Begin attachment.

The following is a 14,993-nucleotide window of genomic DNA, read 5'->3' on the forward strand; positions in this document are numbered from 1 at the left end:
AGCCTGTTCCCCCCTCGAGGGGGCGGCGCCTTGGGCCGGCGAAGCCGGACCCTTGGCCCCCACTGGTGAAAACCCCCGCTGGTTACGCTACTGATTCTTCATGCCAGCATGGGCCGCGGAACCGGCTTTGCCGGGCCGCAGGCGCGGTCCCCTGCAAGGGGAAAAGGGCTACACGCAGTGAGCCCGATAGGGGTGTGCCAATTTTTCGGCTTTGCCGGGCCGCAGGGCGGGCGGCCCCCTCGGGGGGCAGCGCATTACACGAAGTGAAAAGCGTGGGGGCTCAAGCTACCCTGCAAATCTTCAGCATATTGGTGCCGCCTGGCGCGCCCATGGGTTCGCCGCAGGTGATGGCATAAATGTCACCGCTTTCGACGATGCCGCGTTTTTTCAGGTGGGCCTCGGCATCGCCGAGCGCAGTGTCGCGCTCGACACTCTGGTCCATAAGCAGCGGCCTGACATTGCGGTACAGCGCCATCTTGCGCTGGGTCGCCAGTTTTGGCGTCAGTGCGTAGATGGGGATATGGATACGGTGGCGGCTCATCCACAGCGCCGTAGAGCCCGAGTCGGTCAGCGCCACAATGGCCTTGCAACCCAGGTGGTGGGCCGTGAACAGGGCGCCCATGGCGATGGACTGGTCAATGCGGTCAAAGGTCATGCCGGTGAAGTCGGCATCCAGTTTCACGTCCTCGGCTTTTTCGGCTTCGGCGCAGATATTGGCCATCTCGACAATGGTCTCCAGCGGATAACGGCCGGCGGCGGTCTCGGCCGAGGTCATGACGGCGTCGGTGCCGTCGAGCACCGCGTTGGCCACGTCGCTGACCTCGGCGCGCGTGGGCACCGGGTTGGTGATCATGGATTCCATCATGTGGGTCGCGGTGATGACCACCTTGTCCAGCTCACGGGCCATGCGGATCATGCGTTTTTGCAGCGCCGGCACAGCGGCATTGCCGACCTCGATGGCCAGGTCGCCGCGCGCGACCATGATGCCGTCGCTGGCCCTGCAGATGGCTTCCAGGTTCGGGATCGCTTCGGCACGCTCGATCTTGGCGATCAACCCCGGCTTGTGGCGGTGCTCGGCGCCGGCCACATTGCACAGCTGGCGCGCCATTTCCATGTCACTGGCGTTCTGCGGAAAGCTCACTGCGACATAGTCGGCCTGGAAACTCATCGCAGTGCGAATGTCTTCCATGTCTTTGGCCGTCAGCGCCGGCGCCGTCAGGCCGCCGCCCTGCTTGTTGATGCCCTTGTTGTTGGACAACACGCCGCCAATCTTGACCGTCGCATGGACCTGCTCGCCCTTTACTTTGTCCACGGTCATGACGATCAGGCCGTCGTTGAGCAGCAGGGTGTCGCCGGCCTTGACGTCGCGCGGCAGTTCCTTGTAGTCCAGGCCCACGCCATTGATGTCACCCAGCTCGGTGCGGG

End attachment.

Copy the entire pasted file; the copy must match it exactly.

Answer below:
The following is a 14,993-nucleotide window of genomic DNA, read 5'->3' on the forward strand; positions in this document are numbered from 1 at the left end:
AGCCTGTTCCCCCCTCGAGGGGGCGGCGCCTTGGGCCGGCGAAGCCGGACCCTTGGCCCCCACTGGTGAAAACCCCCGCTGGTTACGCTACTGATTCTTCATGCCAGCATGGGCCGCGGAACCGGCTTTGCCGGGCCGCAGGCGCGGTCCCCTGCAAGGGGAAAAGGGCTACACGCAGTGAGCCCGATAGGGGTGTGCCAATTTTTCGGCTTTGCCGGGCCGCAGGGCGGGCGGCCCCCTCGGGGGGCAGCGCATTACACGAAGTGAAAAGCGTGGGGGCTCAAGCTACCCTGCAAATCTTCAGCATATTGGTGCCGCCTGGCGCGCCCATGGGTTCGCCGCAGGTGATGGCATAAATGTCACCGCTTTCGACGATGCCGCGTTTTTTCAGGTGGGCCTCGGCATCGCCGAGCGCAGTGTCGCGCTCGACACTCTGGTCCATAAGCAGCGGCCTGACATTGCGGTACAGCGCCATCTTGCGCTGGGTCGCCAGTTTTGGCGTCAGTGCGTAGATGGGGATATGGATACGGTGGCGGCTCATCCACAGCGCCGTAGAGCCCGAGTCGGTCAGCGCCACAATGGCCTTGCAACCCAGGTGGTGGGCCGTGAACAGGGCGCCCATGGCGATGGACTGGTCAATGCGGTCAAAGGTCATGCCGGTGAAGTCGGCATCCAGTTTCACGTCCTCGGCTTTTTCGGCTTCGGCGCAGATATTGGCCATCTCGACAATGGTCTCCAGCGGATAACGGCCGGCGGCGGTCTCGGCCGAGGTCATGACGGCGTCGGTGCCGTCGAGCACCGCGTTGGCCACGTCGCTGACCTCGGCGCGCGTGGGCACCGGGTTGGTGATCATGGATTCCATCATGTGGGTCGCGGTGATGACCACCTTGTCCAGCTCACGGGCCATGCGGATCATGCGTTTTTGCAGCGCCGGCACAGCGGCATTGCCGACCTCGATGGCCAGGTCGCCGCGCGCGACCATGATGCCGTCGCTGGCCCTGCAGATGGCTTCCAGGTTCGGGATCGCTTCGGCACGCTCGATCTTGGCGATCAACCCCGGCTTGTGGCGGTGCTCGGCGCCGGCCACATTGCACAGCTGGCGCGCCATTTCCATGTCACTGGCGTTCTGCGGAAAGCTCACTGCGACATAGTCGGCCTGGAAACTCATCGCAGTGCGAATGTCTTCCATGTCTTTGGCCGTCAGCGCCGGCGCCGTCAGGCCGCCGCCCTGCTTGTTGATGCCCTTGTTGTTGGACAACACGCCGCCAATCTTGACCGTCGCATGGACCTGCTCGCCCTTTACTTTGTCCACGGTCATGACGATCAGGCCGTCGTTGAGCAGCAGGGTGTCGCCGGCCTTGACGTCGCGCGGCAGTTCCTTGTAGTCCAGGCCCACGCCATTGATGTCACCCAGCTCGGTGCGGG